FTB Bela and siblings hi-res cropThere are those things that we rarely think about when we are young but are more important to some of us when we get older. For instance, what were our parents lives like? Who were the people in their families?

My father escaped from communist Hungary in 1948, came to Canada and married my mother. His parents left after the 1956 uprising and came to live with us. We never met any other members of his father’s family. And now that I am older and they are all gone, I want to know.

Mom pestered everyone for details about all the branches of the family which she dutifully records in the book that my sister gave her for that purpose. Here is the page for dad’s father’s family. There are lots of dates missing. Over the past few years I have managed to fill in some of them. I know when and where all the other children were born. I know when and where their parents died.I found Otto’s marriage record to Erzsebet Klinghammer. Recently I even found the marriage record of elusive Cousin Margit.Marine_Österreich-Ungarns_(Meyers)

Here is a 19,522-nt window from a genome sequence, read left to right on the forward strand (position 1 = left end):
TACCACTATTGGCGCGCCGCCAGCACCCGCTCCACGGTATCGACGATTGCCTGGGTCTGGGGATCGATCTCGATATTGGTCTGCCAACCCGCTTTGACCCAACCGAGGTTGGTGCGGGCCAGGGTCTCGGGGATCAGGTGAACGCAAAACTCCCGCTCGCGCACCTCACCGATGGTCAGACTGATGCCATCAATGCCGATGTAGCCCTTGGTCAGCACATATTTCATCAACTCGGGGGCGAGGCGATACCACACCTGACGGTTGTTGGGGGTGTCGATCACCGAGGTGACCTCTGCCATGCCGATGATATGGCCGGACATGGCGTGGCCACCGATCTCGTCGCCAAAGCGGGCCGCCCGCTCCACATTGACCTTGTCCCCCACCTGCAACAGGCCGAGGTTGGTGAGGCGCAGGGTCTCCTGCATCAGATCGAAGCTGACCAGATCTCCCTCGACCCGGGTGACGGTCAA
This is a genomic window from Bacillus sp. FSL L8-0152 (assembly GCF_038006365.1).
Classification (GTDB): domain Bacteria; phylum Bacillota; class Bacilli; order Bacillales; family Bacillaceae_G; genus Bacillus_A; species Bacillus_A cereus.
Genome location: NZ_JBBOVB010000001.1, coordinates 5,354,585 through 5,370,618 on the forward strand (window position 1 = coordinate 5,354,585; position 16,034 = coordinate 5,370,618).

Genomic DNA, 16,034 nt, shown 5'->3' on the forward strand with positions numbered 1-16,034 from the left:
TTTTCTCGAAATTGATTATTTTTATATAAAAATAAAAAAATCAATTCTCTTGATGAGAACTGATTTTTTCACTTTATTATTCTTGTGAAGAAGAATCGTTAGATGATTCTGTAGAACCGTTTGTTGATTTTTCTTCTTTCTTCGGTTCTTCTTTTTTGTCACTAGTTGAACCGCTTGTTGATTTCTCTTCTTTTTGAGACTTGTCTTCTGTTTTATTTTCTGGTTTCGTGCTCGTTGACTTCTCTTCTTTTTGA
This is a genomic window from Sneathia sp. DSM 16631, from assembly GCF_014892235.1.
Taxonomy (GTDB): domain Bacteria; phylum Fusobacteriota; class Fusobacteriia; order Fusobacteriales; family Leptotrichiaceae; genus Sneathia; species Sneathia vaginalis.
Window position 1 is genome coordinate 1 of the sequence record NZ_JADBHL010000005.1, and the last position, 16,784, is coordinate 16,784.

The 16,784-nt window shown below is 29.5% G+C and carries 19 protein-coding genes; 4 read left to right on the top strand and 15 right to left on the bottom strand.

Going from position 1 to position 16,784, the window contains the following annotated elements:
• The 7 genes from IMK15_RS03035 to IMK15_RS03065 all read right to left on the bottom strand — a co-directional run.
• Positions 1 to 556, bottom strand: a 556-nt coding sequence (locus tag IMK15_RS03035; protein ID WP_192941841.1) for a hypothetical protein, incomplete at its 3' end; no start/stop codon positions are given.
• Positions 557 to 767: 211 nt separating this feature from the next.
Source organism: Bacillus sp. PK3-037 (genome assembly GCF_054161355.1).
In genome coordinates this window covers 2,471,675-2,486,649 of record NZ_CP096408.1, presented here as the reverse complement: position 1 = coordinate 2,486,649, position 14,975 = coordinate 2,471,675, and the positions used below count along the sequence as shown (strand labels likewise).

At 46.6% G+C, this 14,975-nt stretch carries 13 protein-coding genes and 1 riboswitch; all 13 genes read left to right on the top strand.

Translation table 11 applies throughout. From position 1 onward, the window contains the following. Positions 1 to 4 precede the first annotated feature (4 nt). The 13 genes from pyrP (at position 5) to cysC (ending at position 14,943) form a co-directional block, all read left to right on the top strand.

But great-uncle Imre has remained a ghost. He was my grandfather’s favorite brother. And a Naval Captain! How could he be so hard to find? I looked in all the places where the other children were born.  I searched every online Austro-Hungarian military database for every imaginable spelling of his name. And I came up empty every time.

The Austrian kriegsarchiv (military archives) require that you have the name, date and place of birth of any enlisted man that you want researched. But out of sheer frustration I finally gave it a try. I wrote and asked if they would be able to search for an officer without those details. Early the following morning the email response came back from the kuk Kreigsmarine (Austro-Hungarian Navy) archive;

KUK re Edes Imre box“ein Marineoffizier mit dem Namen EDES, Imre oder Emmerich ist nicht bekannt und auch in den Akten nicht nachweisbar. Es gibt überhaupt keinen k.u.k. Marineoffizier mit dem Namen EDES.”